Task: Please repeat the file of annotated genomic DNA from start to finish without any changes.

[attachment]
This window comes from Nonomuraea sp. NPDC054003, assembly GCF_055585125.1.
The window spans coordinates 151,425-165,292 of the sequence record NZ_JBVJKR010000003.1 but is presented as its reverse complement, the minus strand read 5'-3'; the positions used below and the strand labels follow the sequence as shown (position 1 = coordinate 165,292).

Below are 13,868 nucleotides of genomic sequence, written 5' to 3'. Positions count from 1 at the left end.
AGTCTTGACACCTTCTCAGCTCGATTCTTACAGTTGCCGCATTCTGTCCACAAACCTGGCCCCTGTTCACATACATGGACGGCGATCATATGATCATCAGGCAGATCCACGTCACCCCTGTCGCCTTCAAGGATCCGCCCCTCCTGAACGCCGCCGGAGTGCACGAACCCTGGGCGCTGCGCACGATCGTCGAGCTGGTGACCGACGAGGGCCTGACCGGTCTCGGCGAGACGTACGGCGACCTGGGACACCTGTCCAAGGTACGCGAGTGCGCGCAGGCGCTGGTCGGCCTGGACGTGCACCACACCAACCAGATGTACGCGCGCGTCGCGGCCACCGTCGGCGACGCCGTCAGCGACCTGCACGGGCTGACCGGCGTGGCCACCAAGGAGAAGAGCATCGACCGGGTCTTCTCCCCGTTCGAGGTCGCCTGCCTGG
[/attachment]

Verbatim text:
This window comes from Nonomuraea sp. NPDC054003, assembly GCF_055585125.1.
The window spans coordinates 151,425-165,292 of the sequence record NZ_JBVJKR010000003.1 but is presented as its reverse complement, the minus strand read 5'-3'; the positions used below and the strand labels follow the sequence as shown (position 1 = coordinate 165,292).

Below are 13,868 nucleotides of genomic sequence, written 5' to 3'. Positions count from 1 at the left end.
AGTCTTGACACCTTCTCAGCTCGATTCTTACAGTTGCCGCATTCTGTCCACAAACCTGGCCCCTGTTCACATACATGGACGGCGATCATATGATCATCAGGCAGATCCACGTCACCCCTGTCGCCTTCAAGGATCCGCCCCTCCTGAACGCCGCCGGAGTGCACGAACCCTGGGCGCTGCGCACGATCGTCGAGCTGGTGACCGACGAGGGCCTGACCGGTCTCGGCGAGACGTACGGCGACCTGGGACACCTGTCCAAGGTACGCGAGTGCGCGCAGGCGCTGGTCGGCCTGGACGTGCACCACACCAACCAGATGTACGCGCGCGTCGCGGCCACCGTCGGCGACGCCGTCAGCGACCTGCACGGGCTGACCGGCGTGGCCACCAAGGAGAAGAGCATCGACCGGGTCTTCTCCCCGTTCGAGGTCGCCTGCCTGG